Lee Remmel and me, digging into history

Eric Goska
For Press-Gazette Media
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Lee Remmel, the Green Bay Packers' director of public relations, sits at his desk in the team's old administration building at Lambeau Field before the 1991 season.

"Public relations, Lee Remmel,"

That greeting, spoken in a slightly gruff baritone, was heard by thousands who called the Green Bay Packers during the 30 years (1974-2004) that Remmel served in the Packers public relations department. I encountered it often enough that I can still muster a passable impression to this day.

Remmel's association with the Packers started in the mid-1940s as a reporter for the Press-Gazette. "Lambeau's Reaction Is 'Nothing to Say,'" headlined his column following the Bears' 30-7 dismantling of Green Bay to start the 1946 season.

While Curly Lambeau, the Packers coach at the time, was rendered silent, Remmel never lacked for words. First with the newspaper and then with the team, Remmel painted vivid images with prose, a Picasso of pen and paper.

When reading Remmel, the 6-foot-5 Boyd Dowler became more than just an end for the Packers. He was an "elongated end." Jim Del Gaizo, who played eight games for the team in 1973, was "the mustachioed ex-Miami Dolphin."

Head coaches, from Vince Lombardi to Mike Holmgren, were "major domos." Win or lose, they retreated to their "inner sanctums" where they sometimes fielded questions from reporters.

My favorite: "antediluvian," a term Remmel used to describe the Packers-Bears longstanding rivalry.

But Remmel was more than a walking dictionary. He was the ultimate Packers authority, a living, breathing font of history that would put Wikipedia to shame.

For all his knowledge and expertise, though, Remmel may best be remembered for the kindness he extended to others and to me in particular. If I was a pest conducting research for my book in the late 1980s, he didn't let on.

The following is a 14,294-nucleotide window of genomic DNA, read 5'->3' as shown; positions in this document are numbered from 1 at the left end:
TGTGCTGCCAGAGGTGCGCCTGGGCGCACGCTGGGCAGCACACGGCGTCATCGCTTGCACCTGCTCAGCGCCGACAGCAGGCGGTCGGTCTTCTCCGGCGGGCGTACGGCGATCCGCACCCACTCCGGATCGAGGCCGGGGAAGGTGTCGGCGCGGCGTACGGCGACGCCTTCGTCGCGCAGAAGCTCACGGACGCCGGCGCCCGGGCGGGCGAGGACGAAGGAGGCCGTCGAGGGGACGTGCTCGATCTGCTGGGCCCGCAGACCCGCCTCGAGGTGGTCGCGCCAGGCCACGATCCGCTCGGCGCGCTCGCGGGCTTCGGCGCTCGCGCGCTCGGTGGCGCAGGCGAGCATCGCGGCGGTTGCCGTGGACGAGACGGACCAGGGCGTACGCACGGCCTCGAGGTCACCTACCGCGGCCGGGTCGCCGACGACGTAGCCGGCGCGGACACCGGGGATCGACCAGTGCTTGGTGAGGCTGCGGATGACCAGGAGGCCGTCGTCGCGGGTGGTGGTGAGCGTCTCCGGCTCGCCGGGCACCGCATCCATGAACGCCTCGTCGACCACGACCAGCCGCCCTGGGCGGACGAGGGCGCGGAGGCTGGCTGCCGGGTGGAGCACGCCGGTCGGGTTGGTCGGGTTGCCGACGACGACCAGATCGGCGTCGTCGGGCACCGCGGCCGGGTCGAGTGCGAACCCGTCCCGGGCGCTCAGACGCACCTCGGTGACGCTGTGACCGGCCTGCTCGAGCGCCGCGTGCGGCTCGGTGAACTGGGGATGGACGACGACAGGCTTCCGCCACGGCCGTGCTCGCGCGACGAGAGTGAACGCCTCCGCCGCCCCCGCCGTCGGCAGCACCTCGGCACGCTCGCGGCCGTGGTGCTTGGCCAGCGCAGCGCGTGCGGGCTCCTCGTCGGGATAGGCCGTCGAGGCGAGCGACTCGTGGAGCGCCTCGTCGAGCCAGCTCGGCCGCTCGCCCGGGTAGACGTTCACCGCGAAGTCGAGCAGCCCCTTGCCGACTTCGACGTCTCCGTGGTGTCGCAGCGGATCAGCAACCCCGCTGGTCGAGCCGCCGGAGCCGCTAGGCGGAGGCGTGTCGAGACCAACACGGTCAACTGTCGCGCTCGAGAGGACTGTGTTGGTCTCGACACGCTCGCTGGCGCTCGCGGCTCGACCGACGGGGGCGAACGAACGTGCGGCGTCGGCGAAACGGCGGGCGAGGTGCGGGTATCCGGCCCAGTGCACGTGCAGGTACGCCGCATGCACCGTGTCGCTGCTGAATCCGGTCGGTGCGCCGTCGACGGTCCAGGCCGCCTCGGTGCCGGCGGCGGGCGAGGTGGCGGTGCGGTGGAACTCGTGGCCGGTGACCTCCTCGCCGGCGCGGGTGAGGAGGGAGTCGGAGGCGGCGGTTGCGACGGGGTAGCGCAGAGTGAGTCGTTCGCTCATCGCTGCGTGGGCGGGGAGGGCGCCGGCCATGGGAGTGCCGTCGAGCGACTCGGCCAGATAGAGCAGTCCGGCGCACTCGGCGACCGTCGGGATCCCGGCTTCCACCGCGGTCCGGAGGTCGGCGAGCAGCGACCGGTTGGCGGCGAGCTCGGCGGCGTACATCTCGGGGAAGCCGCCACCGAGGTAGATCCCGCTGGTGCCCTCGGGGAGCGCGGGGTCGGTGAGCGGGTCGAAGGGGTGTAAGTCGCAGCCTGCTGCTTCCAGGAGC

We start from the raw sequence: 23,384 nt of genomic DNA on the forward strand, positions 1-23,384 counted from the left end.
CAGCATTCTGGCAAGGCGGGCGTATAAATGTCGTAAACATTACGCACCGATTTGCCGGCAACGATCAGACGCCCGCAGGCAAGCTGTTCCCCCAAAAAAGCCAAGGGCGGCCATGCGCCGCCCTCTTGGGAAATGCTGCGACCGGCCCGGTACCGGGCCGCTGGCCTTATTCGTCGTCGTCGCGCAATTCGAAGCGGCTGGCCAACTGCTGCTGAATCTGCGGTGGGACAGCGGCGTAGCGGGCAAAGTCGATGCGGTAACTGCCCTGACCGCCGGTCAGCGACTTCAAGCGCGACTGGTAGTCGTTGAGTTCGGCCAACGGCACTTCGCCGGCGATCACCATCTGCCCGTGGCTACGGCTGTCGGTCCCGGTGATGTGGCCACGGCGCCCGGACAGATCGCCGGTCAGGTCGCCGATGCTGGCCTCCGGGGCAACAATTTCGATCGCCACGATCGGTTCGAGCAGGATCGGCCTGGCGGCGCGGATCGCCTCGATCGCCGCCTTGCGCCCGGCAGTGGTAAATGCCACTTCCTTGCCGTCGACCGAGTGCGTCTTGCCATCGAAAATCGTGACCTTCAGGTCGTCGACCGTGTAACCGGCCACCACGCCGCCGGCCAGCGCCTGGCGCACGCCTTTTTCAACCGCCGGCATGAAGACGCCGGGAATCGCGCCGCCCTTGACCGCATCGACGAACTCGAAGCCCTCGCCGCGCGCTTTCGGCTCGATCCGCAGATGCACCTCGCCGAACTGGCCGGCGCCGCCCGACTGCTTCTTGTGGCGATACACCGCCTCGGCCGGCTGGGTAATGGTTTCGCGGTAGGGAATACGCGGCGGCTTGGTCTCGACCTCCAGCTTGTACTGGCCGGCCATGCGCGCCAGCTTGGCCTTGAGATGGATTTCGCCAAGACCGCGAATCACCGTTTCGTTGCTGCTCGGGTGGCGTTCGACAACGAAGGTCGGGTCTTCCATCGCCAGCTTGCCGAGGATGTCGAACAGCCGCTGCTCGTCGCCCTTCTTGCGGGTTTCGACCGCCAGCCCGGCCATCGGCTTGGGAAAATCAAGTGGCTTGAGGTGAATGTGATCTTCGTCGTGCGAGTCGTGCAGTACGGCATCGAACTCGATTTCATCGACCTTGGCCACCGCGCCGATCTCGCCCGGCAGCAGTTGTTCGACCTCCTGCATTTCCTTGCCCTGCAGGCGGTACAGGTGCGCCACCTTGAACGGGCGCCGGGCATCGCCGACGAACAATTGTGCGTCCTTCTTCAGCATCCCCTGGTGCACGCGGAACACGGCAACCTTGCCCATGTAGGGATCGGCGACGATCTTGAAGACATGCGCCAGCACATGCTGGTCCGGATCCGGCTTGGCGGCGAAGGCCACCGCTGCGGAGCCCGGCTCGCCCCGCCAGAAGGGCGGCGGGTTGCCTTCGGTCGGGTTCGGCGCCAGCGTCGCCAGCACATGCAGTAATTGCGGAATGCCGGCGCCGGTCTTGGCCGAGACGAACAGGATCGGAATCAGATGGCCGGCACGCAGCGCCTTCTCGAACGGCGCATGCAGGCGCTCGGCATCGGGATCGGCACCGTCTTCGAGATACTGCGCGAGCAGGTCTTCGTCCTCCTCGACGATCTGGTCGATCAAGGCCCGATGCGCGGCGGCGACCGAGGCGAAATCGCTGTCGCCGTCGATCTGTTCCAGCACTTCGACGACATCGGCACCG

For weeks, I set up shop in a makeshift workstation next to the desk of the late Shirley Leonard, the team's public relations secretary. Neither Lee nor Shirley complained, at least not to me, as I copied by hand vast amounts of information from oversized scoresheets.

Having been told by a colleague that the team had such documents dating to the 1940s but unable to locate them, I asked to visit the basement. Remmel gave the OK, and there in the bowels of the old administration building, I found the missing items.

But I wanted more. I wanted to visit the Elias Sports Bureau in New York, keeper of all numbers NFL.

After some give and take, I got my wish. Remmel handed me a check for $500 and I spent three days on Fifth Avenue in the summer of 1989 gathering all I could.

It was during those visits with Remmel that I discovered "The Quiet Man" was his favorite John Wayne film. He and his wife, Noreen, loved Ireland, the setting for the movie, and the two traveled there when they could.

In the early 1990s, I asked Remmel to look over a draft of my book. As busy as he was, he had little time to read, but some of the information I had compiled on Packers drafts made its way into the team's media guide.

That clandestine borrowing troubled me at first. But, I reasoned, I must be doing something right for Remmel to put it into print.

Years later, he referred to me as an "eminent historian." Perhaps he had sneaked a peek at my manuscript after all.

One of my last encounters with Remmel occurred after he had become team historian. The stadium had been renovated, and team employees were housed in spacious offices tucked inside a multimillion dollar fortress, the crown jewel of Lombardi Avenue.

I signed in at the Atrium. I was given a card that allowed the elevator to reach the third floor. Remmel emerged from behind a locked door to usher me into the team's library.

There, game programs and media guides rested on shelves that seemed to touch the ceiling. File cabinets filled with photos, newspaper clippings and more stretched from one side of the room to the other.

I had been there before, but familiarity did nothing to dampen my amazement.

After a brief conversation, I told Remmel I was looking for a couple of headshots. He pointed to a file cabinet, told me to take what I needed and then left with a close of the door.

Alone among that vast collection of Packers paraphernalia, I quickly realized I could pocket far more than I came for. After all, getting out of the building was easier than getting in.

But I dismissed the thought as quickly as it had arrived. I wasn't going to jeopardize a nearly 20-year relationship with a man I respected and admired.

"Public relations, Lee Remmel."

The words still ring in my ears.

Eric Goska is a Packers historian, perhaps even an "eminent historian."

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